The anti-mining protest by over 3,000 villagers in Namkham, northern Shan State, on September 5, 2014, highlights the lack of protection against damaging mining, and the urgent need for a moratorium on resource extraction in ethnic areas until there is genuine political reform and peace in Burma.

Since 2012, six companies have been mining silica in the hills south-east of Namkham for export to China. Large amounts of mining waste have been dumped in the Nam Siri Stream, which nine villages rely on for farming as well as domestic use. This has polluted and clogged the stream, causing it to overflow into nearby fields, destroying crops, irrigation channels and weirs. At least 100 acres of fields have been destroyed so far.


August 26, 2014

Update by the Shan Human Rights Foundation

August 26, 2014

Shan IDPs petition President Thein Sein for Burma Army withdrawal from their homes

About 300 displaced villagers sent a petition letter today to President Thein Sein, calling for the withdrawal of Burma Army troops from their village Wan Pasaung in Ke See township, and demanding compensation for damage to their homes and farms during the past two months.


August 7, 2014

Open Letter to U.S. Secretary of State John Kerry 

from Shan Community Based Organizations             

    More Photos >>>    Map In Shan: Before | After   Map In Burmese: Before | After 

Dear Secretary Kerry,

We wish to alert you to the escalating military operations by Burmese government troops in central Shan State, which are destabilizing the current peace process, and threatening the lives of innocent civilians.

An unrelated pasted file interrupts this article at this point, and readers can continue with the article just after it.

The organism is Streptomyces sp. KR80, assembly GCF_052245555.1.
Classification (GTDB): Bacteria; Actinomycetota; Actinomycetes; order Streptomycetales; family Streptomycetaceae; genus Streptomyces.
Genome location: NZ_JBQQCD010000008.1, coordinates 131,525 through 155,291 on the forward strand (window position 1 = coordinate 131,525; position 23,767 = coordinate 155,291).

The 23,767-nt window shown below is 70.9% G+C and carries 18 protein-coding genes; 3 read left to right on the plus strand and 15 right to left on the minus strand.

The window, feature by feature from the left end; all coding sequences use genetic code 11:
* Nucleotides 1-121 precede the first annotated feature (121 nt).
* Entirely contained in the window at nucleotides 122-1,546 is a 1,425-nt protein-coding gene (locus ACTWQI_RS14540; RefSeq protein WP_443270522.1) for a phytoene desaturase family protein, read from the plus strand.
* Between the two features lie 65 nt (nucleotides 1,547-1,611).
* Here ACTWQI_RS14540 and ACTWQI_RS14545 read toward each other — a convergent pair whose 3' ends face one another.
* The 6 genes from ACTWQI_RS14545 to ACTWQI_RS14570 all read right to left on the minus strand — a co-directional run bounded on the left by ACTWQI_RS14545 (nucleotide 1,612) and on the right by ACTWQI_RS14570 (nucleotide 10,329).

Since June 2014, about 3,000 Burmese government troops have been deployed to Ke See, Murng Hsu and Tangyan townships, to seize territories of the Shan State Army-North (SSA-N), in violation of an existing ceasefire agreement. Hundreds of shells have been fired in civilian areas, causing terror and fresh displacement.

We are now gravely concerned for the security of over 800 villagers, including300 recently displaced,in Wan Warp village,Ke See township.Over 500 heavily armed Burmese government troops are encamped in and around Wan Warp, restricting villagers’ movement and refusing to withdraw until today.


July 16, 2014

Press Release by the Shan Farmers’ Network

July 16, 2014

Eastern Shan State villagers call for an immediate end to destructive gold mining operations

The Shan Farmers’ Network and affected villagers held a press conference today in Taunggyi to demand an immediate end to destructive gold mining operations in Mong Len, eastern Shan State.

Over ten companies have been carrying out mining in the “Loi Kham” hills east of Ta Ler, Tachilek township, since 2007. They have dug up over eleven square miles of forested hillsides, and used large amounts of cyanide to extract gold. The resulting soil erosion and water pollution have destroyed the farming livelihoods of about 340 people in two nearby villages, Na Hai Long and Weng Manaw.

The main local water source, the Nam Kham stream, is now shallow and polluted. Rice fields and vegetable gardens have been destroyed; farm animals poisoned and people are suffering from skin diseases. Families can no longer afford to send their children to school, and young people are migrating to neighboring countries to work. Only minimal compensation has been provided by companies.